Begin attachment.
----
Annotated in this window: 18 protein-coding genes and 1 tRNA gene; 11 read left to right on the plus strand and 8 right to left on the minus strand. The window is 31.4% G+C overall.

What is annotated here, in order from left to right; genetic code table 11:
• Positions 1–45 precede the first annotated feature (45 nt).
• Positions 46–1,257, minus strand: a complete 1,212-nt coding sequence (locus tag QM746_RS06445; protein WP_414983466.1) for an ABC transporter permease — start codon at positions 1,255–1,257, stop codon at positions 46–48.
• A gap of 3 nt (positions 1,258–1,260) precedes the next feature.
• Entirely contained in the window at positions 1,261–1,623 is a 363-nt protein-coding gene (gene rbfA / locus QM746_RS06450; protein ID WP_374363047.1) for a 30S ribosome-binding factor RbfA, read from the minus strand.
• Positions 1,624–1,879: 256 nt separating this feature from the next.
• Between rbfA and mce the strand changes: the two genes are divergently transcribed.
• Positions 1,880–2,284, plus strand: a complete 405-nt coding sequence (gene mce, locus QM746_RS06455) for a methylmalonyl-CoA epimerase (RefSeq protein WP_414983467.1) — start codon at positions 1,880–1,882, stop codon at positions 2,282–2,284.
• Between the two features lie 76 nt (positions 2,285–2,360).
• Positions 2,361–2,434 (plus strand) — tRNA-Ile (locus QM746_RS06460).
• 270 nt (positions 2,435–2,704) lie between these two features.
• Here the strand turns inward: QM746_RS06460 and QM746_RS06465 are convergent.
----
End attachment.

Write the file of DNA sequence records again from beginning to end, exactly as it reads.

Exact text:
Annotated in this window: 18 protein-coding genes and 1 tRNA gene; 11 read left to right on the plus strand and 8 right to left on the minus strand. The window is 31.4% G+C overall.

What is annotated here, in order from left to right; genetic code table 11:
• Positions 1–45 precede the first annotated feature (45 nt).
• Positions 46–1,257, minus strand: a complete 1,212-nt coding sequence (locus tag QM746_RS06445; protein WP_414983466.1) for an ABC transporter permease — start codon at positions 1,255–1,257, stop codon at positions 46–48.
• A gap of 3 nt (positions 1,258–1,260) precedes the next feature.
• Entirely contained in the window at positions 1,261–1,623 is a 363-nt protein-coding gene (gene rbfA / locus QM746_RS06450; protein ID WP_374363047.1) for a 30S ribosome-binding factor RbfA, read from the minus strand.
• Positions 1,624–1,879: 256 nt separating this feature from the next.
• Between rbfA and mce the strand changes: the two genes are divergently transcribed.
• Positions 1,880–2,284, plus strand: a complete 405-nt coding sequence (gene mce, locus QM746_RS06455) for a methylmalonyl-CoA epimerase (RefSeq protein WP_414983467.1) — start codon at positions 1,880–1,882, stop codon at positions 2,282–2,284.
• Between the two features lie 76 nt (positions 2,285–2,360).
• Positions 2,361–2,434 (plus strand) — tRNA-Ile (locus QM746_RS06460).
• 270 nt (positions 2,435–2,704) lie between these two features.
• Here the strand turns inward: QM746_RS06460 and QM746_RS06465 are convergent.